Very nice campgrounnd! Very clean. Even the fire pit was cleaned out. Host came by within ten minutes to check us in, which was much appreciated. Stayed in Lover's Leep #8. Steep drive in, but easy back in to site. Highly recommend
This is the first time I have stayed in a yurt, and it was definitely a learning experience. First of all, it is a cross between a tent and a cabin, and it has no electricity, bathroom, or running water. This was not so bad since the campground bath house was only a couple of hundred feet away. However, the temperatures were in the lower 90s outside, and once we walked inside the yurt, it was like walking into an oven. The temperature had to be somewhere around 110 degrees inside. Immediately after opening the door, opening the window and opening the canvas window coverings, we could feel the heat pouring out of the yurt. Fortunately, I had two 100-foot extension cords and a fan in our car. I plugged into the closest campsite and ran the cord to the yurt. There is no way we could have stayed in the yurt without the fan, so if you decide to stay in a yurt at this park during the summer, make sure to take extension cords and at least one fan. One thing that my wife and I found strange was that there were handrails along the three steps to the deck around the yurt, but there were no handrails beside the rougher steps leading to the yurt. Once we got the yurt cooled off to a decent temperature(high 70s), it wasn’t too bad. It had a queen bed and a trundle bed, which our grandson stayed on. A couch, side tables, and a dining table was also inside. The overall appearance inside the yurt was pleasant, and there was a picnic table and rocking chairs on the outside on the deck. There was also a fire pit, another picnic table, and a lantern hanger included with this yurt on the ground outside of the deck area. You will have to take your own linens for the beds—a queen and a single. There are two campgrounds in this state park, and each one is quite different. The Lover’s Leap campground has space for larger RVs and appears to be the newer of the two campgrounds. Although there are playgrounds, a swimming complex, an amphitheater, and much more, some of these venues are closed for the season due to the pandemic. The one thing I was really looking forward to(the chairlift) is only open on weekends. However, we were able to hike a couple of trails and see the natural tunnel. There are also cabins in the campground and they have a variety of sleeping arrangements of up to sixteen people in one cabin. The historical background of the state park is varied and extensive, so there are a lot of things to see within the park and surrounding the park. My wife and I decided we really want to come back and camp here again when we have more time. Overall, the campground has a lot of opportunities for different types of camping, and a lot to do, but if you stay in a yurt, be prepared.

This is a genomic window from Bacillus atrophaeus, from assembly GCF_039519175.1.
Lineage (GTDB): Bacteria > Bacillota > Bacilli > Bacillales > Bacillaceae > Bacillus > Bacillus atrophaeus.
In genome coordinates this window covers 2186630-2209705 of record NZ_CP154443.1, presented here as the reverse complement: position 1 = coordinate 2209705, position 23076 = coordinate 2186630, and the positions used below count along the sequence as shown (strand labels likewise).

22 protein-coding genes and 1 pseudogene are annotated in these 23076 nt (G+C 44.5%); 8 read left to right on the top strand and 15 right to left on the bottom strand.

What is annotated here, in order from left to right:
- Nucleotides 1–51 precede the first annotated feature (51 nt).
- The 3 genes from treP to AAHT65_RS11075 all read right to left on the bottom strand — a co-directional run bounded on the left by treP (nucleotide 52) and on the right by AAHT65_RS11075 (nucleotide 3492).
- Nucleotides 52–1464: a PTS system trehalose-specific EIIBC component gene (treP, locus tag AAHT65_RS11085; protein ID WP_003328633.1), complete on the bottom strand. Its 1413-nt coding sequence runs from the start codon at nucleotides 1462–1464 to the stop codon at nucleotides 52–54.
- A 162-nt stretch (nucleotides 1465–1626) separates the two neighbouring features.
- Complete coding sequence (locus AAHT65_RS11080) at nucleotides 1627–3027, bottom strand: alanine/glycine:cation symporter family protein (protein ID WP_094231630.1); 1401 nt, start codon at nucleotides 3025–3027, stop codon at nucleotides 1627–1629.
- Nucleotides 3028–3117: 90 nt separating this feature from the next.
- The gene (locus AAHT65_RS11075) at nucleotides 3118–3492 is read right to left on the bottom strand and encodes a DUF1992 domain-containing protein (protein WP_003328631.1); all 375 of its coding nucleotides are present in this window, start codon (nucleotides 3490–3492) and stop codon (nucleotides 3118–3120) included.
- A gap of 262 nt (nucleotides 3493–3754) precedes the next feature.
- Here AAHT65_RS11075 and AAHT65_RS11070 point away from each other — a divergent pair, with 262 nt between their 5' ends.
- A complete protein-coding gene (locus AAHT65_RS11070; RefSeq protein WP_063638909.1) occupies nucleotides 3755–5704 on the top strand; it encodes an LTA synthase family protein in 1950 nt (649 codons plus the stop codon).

Beautiful campground. So much fun stuff for the kids to do. Great trails for hiking or biking.
Tent camped for a weekend to hike Devil’s bathtub. Campgrounds were well kept. We had water and electric at our site. Fire ring and table. Level gravel tent pad. Bathhouse very clean. We hiked down to the tunnel. Beautiful. The chair lift was running and the kids loved that. (We rode just for fun) park rangers were friendly. Dogs were welcome leashed.
Our family really enjoyed the this park , there are many interesting structures at the park. The staff was very friendly . The park is very clean there are informative facts .
We stopped here at zero dark thirty enroute to Hungry Mother State Park. It was dark, very quiet and sorta creepy. NO ONE was in the primitive camp area which is located off the main campground road , down a gravel road into the trees. This would be an excellent group site because all six tent pads surround this huge fire ring and there’s a nice pavilion with water, power and plenty of picnic tables. I was not interested in getting too comfortable just for a few hours sleep so I aired up my small mattress and crashed in the truck. We were up at the crack of sunlight and exploring. Two, small, nice full service campgrounds with a small store and playground. CCC style hiking trail up around the Natural Tunnel that offers some pretty views. There is a chairlift , gift shop and other attractions , BUT…don’t plan to do anything before 10 am, that’s when everything opens. So we hiked and then got on our way up the road.
Great park! It’s got all you need from camping to trails to swimming to even learning history about the area and the park itself! Great for the family!
I camped here back in June 2018. It was one of three sites I camped at that week on my trek to ten VA state parks in the south eastern of the state. This was my favorite of them all. It offered primitive, trailer and tent camping. Since I was by myself I choice the tent. Very clean, helpful and friendly folks. the site was easy to pull through with my truck. I been to some that were not so easy.
This park has so many things to do and is fun for all ages. They have campgrounds,cabins and Yurts. There are nice hiking trails,chairlift to view the tunnel,picnic areas,swimming pool and so much more. People are friendly and helpful too. They have concerts and lots of outdoor activities during different times of the year. Great place for family fun!
This place is absolutely breathtaking. A must go. Cabins, yurts, RV camping, primitive camping. Excellently maintained. The are so many activities for everyone of all ages. Pool, picnicking, canoeing, hiking, fishing. There's a trail to the tunnel or you can take a chairlift. There's a museum, several gift shops, camp store, visitor centers. The staff is helpful and friendly. Many educational activities. The cabins are very clean and relatively new. But, I haven't run into 1 bad Virginia state park.